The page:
SEOUL • The US, South Korea and Japan carried out a joint exercise to track missiles from North Korea, as China warned that such manoeuvres fuel tensions following nuclear-armed Pyongyang's longest-range test launch to date.
Yesterday's trilateral drill came less than two weeks after Pyongyang test-fired a new intercontinental ballistic missile and declared it had achieved nuclear statehood, escalating global alarm over its weapons push.
The two-day exercise - the sixth since June last year - kicked off in waters near the Korean peninsula and Japan, Seoul's Defence Ministry said.
"During the drill, Aegis warships from each country will simulate detecting and tracking down potential ballistic missiles from the North and sharing information," it said in a statement.
Two United States ships are taking part, with one each from the two Asian countries.
Both South Korea and Japan have security alliances with the US. Pyongyang regularly condemns joint exercises by the US and its neighbours as preparations for war.
Washington and Seoul staged their biggest-ever joint air drill last week in a show of force against the North, which is subject to multiple sets of United Nations sanctions over its ballistic missile and nuclear weapons programmes.
The coalition has urged others to take a tougher stance against Pyongyang but has so far found lukewarm reactions from the North's main backers Beijing and Moscow.
China criticised the latest drills, which come as President Xi Jinping prepares to play host to his South Korean counterpart Moon Jae In this week at a summit aimed at soothing ties strained by the US deployment of an anti-missile system in the South.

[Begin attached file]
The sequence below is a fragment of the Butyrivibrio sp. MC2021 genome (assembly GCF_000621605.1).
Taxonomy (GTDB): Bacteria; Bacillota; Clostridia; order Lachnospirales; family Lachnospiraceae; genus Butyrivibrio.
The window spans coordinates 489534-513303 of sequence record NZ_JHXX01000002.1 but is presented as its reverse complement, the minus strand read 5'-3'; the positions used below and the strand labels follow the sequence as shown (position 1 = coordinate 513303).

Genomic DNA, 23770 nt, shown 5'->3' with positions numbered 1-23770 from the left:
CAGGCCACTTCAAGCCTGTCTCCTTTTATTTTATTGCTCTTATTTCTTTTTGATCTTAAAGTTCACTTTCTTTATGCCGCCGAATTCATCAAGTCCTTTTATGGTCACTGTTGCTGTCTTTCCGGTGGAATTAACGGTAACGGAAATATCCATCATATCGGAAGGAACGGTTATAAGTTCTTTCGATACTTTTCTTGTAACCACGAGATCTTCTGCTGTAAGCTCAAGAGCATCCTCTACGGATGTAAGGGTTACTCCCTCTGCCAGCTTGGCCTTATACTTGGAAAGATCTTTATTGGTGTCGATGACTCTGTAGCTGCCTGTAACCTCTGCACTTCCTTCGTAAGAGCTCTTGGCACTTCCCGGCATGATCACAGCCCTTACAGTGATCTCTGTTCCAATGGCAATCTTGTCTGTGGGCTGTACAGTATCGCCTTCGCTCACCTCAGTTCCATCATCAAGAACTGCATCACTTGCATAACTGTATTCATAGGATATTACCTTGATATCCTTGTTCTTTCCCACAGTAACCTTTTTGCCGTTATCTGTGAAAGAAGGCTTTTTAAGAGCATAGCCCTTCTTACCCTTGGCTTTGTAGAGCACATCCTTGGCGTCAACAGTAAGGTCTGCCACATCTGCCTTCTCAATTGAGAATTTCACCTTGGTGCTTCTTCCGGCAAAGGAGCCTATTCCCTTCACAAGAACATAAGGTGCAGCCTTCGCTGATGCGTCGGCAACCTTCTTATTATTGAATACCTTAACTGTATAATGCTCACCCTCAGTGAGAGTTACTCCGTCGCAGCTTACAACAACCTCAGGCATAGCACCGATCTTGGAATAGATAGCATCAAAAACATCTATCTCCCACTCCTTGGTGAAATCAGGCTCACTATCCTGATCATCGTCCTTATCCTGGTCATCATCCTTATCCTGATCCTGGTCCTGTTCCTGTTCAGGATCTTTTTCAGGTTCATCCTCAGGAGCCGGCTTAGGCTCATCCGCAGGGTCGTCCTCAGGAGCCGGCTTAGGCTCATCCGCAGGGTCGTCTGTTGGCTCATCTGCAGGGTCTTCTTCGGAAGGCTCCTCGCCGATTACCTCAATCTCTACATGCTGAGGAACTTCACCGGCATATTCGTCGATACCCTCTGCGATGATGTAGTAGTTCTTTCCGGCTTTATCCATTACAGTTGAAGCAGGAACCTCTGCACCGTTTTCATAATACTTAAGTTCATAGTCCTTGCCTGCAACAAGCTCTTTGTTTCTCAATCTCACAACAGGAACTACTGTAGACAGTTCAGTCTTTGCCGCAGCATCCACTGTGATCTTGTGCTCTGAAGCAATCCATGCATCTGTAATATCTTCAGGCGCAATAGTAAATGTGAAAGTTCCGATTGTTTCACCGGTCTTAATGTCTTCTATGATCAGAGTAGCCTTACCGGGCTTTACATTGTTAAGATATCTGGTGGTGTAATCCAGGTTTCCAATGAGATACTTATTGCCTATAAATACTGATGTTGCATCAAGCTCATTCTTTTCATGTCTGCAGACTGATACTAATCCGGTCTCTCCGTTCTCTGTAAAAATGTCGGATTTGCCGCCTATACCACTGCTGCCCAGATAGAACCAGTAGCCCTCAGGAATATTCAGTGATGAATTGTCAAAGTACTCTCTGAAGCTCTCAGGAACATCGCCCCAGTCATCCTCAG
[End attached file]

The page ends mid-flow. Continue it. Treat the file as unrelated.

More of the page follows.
"The situation is in a vicious circle of provocation and confrontation. This is not conducive to regional peace and stability," Chinese Foreign Ministry spokesman Lu Kang said at a regular news briefing.
"If such a vicious circle continues and leads to a very bad result, it serves no party's interest," Mr Lu said, echoing recent remarks by Foreign Minister Wang Yi.
Russia's top general Valery Gerasimov met Japanese Defence Minister Itsunori Onodera in Tokyo and reiterated that Moscow wanted to resolve the crisis via diplomacy.
Exercises around North Korea "destabilise the situation", General Gerasimov said, according to a Japanese Defence Ministry official.
Mr Onodera, however, stressed Japan's position: "North Korea's nuclear and missile development are significant threats against the international community. I want us to cooperate over this problem."
China and Russia have called for a halt to such US-led drills in return for North Korea suspending its nuclear programme.